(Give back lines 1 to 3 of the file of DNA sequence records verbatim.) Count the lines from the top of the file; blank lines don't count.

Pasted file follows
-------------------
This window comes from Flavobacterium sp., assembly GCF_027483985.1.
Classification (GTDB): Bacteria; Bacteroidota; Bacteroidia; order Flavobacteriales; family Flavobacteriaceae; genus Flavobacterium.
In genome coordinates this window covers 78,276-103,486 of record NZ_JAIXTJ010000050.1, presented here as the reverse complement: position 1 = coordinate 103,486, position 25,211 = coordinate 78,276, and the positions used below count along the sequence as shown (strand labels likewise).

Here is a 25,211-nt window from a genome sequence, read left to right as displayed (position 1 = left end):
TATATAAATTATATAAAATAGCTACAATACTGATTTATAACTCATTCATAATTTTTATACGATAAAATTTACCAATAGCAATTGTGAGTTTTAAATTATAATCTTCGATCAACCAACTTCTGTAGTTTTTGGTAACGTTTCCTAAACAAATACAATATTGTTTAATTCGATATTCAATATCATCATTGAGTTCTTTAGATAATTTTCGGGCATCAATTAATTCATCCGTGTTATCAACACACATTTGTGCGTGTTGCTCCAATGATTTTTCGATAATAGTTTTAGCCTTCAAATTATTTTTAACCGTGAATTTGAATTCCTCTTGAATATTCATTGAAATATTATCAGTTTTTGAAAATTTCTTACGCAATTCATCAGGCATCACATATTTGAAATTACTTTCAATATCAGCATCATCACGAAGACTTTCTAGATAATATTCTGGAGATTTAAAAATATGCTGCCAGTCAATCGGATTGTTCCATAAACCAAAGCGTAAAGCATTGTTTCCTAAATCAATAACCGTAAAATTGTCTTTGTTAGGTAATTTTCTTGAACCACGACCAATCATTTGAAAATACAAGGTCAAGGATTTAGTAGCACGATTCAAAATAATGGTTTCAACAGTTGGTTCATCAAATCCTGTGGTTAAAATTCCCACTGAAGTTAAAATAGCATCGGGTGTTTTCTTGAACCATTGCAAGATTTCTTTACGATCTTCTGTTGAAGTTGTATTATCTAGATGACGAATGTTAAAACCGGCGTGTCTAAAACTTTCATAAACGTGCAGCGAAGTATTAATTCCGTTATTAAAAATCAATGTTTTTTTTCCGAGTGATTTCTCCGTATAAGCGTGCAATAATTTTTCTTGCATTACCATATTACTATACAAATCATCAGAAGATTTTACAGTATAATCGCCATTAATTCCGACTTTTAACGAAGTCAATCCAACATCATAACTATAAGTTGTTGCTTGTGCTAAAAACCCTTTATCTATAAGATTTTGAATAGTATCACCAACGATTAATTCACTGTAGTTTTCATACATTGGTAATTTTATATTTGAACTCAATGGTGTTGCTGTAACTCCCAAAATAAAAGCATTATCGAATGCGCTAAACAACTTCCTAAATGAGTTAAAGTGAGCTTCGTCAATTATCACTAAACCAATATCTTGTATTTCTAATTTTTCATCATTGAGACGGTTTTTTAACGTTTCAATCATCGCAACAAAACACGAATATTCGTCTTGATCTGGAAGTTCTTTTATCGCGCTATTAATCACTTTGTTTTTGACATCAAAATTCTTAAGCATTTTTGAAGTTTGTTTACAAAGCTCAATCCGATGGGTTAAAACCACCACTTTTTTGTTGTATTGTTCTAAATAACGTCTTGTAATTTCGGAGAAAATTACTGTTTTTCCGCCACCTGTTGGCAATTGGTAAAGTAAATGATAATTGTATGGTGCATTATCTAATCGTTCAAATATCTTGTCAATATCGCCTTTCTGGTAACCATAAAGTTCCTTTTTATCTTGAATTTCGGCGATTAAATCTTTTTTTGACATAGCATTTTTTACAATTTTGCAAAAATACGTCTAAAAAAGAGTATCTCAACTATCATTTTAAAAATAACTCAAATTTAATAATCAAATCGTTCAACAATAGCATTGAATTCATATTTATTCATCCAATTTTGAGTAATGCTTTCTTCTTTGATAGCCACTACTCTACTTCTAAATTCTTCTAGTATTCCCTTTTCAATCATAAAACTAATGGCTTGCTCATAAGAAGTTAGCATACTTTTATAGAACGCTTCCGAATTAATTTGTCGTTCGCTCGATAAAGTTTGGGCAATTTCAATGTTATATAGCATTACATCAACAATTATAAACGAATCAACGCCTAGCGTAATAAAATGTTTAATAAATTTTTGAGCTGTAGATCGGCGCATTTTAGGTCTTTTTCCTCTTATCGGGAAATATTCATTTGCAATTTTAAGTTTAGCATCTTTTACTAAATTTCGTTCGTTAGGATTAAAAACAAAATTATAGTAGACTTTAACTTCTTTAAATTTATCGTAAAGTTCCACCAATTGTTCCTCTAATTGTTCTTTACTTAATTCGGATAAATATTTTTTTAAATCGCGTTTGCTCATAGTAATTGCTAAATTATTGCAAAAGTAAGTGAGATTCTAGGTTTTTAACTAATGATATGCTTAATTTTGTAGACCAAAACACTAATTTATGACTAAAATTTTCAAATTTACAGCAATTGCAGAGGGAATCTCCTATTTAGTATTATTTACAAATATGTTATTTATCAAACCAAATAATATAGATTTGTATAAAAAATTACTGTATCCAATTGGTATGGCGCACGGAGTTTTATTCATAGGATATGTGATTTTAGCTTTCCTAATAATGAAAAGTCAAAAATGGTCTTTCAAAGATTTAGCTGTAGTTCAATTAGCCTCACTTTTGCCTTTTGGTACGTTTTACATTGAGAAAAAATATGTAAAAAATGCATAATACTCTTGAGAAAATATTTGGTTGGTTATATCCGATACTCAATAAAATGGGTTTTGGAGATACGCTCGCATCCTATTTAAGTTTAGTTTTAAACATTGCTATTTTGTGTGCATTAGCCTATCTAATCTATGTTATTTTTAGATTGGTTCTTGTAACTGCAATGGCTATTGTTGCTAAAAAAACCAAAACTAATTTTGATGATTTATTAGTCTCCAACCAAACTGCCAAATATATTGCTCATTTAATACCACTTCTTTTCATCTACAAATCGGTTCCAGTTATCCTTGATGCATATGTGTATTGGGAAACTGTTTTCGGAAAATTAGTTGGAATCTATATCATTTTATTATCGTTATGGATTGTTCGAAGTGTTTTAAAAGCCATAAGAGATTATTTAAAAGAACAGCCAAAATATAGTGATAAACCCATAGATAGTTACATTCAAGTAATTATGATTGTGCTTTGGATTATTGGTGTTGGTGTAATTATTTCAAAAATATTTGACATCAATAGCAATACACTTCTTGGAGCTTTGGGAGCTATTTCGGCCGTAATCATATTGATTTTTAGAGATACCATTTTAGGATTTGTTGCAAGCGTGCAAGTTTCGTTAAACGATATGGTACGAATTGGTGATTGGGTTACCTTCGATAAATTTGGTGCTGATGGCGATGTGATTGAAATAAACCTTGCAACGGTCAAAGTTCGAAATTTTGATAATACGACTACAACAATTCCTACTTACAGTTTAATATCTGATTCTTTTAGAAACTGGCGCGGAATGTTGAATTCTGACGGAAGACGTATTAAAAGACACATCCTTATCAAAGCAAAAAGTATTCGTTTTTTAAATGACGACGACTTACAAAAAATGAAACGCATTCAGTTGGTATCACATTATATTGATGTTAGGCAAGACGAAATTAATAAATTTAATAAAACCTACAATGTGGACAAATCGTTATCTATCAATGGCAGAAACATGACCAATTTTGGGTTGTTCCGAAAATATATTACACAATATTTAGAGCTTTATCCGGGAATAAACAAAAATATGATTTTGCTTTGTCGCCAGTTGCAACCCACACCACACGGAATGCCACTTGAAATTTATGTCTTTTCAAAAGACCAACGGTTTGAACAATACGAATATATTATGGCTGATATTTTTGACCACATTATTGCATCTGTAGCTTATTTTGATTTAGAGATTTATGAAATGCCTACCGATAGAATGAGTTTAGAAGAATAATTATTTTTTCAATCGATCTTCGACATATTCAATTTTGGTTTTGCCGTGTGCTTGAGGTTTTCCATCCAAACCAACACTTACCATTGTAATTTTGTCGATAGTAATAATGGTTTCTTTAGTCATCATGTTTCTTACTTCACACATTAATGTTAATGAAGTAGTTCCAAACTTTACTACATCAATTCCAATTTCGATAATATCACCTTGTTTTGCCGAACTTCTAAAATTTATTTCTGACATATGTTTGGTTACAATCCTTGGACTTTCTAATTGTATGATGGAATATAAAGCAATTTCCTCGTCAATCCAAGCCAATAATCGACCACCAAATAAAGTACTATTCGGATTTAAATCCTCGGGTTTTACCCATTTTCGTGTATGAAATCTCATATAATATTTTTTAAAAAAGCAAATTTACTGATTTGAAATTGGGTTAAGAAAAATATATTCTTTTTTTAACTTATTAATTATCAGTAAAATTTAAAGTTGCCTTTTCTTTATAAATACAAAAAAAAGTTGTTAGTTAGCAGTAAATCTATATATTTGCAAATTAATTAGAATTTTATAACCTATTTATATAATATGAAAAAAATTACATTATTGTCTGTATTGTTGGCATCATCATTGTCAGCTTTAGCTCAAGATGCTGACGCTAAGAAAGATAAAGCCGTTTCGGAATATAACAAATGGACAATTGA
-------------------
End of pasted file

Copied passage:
This window comes from Flavobacterium sp., assembly GCF_027483985.1.
Classification (GTDB): Bacteria; Bacteroidota; Bacteroidia; order Flavobacteriales; family Flavobacteriaceae; genus Flavobacterium.
In genome coordinates this window covers 78,276-103,486 of record NZ_JAIXTJ010000050.1, presented here as the reverse complement: position 1 = coordinate 103,486, position 25,211 = coordinate 78,276, and the positions used below count along the sequence as shown (strand labels likewise).